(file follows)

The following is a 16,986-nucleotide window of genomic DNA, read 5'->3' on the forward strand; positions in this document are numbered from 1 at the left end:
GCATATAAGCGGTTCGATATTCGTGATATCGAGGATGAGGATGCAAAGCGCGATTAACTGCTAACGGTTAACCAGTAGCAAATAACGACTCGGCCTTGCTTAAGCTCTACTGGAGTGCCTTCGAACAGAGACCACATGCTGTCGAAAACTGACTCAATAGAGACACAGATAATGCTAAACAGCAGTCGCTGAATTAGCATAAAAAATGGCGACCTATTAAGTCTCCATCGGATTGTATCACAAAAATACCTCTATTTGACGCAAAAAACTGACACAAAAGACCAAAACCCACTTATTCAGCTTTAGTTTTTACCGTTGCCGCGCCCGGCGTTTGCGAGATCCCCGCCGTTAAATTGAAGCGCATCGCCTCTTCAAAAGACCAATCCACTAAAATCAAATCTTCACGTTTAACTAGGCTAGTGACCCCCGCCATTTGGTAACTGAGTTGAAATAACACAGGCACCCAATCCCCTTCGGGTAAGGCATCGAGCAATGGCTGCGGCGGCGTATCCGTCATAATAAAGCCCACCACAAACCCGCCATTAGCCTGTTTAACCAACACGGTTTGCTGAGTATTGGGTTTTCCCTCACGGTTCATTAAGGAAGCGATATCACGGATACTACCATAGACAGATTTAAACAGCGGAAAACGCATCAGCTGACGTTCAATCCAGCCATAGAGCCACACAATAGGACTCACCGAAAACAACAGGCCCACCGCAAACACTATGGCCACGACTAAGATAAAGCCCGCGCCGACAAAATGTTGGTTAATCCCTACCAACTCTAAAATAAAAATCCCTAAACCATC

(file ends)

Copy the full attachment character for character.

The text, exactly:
The following is a 16,986-nucleotide window of genomic DNA, read 5'->3' on the forward strand; positions in this document are numbered from 1 at the left end:
GCATATAAGCGGTTCGATATTCGTGATATCGAGGATGAGGATGCAAAGCGCGATTAACTGCTAACGGTTAACCAGTAGCAAATAACGACTCGGCCTTGCTTAAGCTCTACTGGAGTGCCTTCGAACAGAGACCACATGCTGTCGAAAACTGACTCAATAGAGACACAGATAATGCTAAACAGCAGTCGCTGAATTAGCATAAAAAATGGCGACCTATTAAGTCTCCATCGGATTGTATCACAAAAATACCTCTATTTGACGCAAAAAACTGACACAAAAGACCAAAACCCACTTATTCAGCTTTAGTTTTTACCGTTGCCGCGCCCGGCGTTTGCGAGATCCCCGCCGTTAAATTGAAGCGCATCGCCTCTTCAAAAGACCAATCCACTAAAATCAAATCTTCACGTTTAACTAGGCTAGTGACCCCCGCCATTTGGTAACTGAGTTGAAATAACACAGGCACCCAATCCCCTTCGGGTAAGGCATCGAGCAATGGCTGCGGCGGCGTATCCGTCATAATAAAGCCCACCACAAACCCGCCATTAGCCTGTTTAACCAACACGGTTTGCTGAGTATTGGGTTTTCCCTCACGGTTCATTAAGGAAGCGATATCACGGATACTACCATAGACAGATTTAAACAGCGGAAAACGCATCAGCTGACGTTCAATCCAGCCATAGAGCCACACAATAGGACTCACCGAAAACAACAGGCCCACCGCAAACACTATGGCCACGACTAAGATAAAGCCCGCGCCGACAAAATGTTGGTTAATCCCTACCAACTCTAAAATAAAAATCCCTAAACCATC